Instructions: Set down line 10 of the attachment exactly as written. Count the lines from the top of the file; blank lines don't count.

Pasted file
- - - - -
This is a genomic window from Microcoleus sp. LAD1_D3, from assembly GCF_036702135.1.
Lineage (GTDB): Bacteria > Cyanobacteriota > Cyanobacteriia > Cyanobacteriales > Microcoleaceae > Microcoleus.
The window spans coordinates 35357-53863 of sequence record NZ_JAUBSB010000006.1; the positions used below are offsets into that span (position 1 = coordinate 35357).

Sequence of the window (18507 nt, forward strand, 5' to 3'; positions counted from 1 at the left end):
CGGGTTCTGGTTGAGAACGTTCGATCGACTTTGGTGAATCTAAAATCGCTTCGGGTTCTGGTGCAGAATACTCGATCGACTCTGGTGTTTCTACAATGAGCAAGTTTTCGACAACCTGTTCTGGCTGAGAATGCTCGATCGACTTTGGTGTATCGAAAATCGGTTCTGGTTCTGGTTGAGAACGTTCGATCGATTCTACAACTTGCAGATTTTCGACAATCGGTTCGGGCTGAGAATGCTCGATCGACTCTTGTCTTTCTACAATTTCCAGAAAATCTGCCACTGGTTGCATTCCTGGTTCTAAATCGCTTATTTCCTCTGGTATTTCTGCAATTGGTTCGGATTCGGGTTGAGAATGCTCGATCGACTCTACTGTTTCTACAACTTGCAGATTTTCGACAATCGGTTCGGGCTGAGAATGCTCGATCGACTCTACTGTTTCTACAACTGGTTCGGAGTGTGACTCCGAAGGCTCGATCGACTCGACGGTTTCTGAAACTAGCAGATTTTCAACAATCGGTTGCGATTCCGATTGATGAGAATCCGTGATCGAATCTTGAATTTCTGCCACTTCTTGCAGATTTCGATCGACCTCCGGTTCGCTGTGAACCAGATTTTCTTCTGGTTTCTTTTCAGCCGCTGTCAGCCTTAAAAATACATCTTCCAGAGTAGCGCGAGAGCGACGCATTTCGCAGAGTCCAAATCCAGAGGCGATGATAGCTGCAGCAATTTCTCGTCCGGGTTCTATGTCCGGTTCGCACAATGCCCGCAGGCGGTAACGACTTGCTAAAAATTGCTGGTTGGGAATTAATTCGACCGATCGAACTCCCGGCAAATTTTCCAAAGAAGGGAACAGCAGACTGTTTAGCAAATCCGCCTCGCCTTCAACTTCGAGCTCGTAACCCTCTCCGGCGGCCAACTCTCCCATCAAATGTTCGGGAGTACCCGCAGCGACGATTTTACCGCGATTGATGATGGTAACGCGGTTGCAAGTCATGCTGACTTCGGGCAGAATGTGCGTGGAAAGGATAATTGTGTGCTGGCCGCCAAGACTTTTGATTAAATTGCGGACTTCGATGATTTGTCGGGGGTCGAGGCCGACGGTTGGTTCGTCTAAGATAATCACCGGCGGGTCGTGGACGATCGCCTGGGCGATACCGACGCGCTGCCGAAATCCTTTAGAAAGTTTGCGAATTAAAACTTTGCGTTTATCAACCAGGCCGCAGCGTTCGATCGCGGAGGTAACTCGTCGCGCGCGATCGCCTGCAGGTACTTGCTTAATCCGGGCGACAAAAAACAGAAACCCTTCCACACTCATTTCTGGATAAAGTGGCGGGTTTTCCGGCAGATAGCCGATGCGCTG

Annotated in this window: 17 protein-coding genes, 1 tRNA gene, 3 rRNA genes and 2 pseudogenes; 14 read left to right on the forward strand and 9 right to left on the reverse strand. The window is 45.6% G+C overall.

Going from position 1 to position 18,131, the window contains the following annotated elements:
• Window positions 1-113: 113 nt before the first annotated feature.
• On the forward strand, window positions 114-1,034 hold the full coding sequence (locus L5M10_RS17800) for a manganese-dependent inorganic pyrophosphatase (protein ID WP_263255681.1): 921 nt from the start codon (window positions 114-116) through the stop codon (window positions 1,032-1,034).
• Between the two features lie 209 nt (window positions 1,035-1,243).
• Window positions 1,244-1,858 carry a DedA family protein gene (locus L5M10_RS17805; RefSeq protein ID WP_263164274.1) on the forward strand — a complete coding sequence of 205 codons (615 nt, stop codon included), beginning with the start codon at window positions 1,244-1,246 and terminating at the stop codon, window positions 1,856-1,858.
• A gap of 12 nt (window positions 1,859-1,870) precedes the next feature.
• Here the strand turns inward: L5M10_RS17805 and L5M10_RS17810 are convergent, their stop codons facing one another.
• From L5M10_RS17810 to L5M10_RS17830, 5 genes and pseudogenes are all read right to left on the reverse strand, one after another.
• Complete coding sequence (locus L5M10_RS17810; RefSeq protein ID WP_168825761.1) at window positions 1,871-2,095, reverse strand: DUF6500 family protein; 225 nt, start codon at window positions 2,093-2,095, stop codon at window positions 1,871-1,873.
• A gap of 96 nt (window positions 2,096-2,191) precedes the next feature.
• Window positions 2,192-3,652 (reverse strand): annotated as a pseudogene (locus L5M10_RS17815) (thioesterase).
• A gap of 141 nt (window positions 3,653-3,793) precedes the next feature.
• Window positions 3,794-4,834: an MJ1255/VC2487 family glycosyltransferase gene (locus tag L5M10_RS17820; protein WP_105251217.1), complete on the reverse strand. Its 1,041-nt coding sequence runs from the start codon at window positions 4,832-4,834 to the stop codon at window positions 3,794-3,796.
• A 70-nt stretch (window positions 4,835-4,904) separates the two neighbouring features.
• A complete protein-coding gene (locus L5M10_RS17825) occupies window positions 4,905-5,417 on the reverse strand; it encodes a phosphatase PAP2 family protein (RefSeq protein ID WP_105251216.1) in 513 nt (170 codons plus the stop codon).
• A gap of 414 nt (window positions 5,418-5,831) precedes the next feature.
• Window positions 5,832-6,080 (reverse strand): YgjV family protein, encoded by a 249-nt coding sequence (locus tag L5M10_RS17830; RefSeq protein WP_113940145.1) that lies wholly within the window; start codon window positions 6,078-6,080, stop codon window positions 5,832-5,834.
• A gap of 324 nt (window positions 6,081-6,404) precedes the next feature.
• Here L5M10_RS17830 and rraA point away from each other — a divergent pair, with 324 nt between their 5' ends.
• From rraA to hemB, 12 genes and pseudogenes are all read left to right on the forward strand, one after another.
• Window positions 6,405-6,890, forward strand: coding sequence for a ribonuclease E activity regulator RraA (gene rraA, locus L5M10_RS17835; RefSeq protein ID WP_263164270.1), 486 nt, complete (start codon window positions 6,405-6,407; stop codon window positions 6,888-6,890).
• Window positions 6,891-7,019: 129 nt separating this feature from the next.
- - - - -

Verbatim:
• Between the two features lie 209 nt (window positions 1,035-1,243).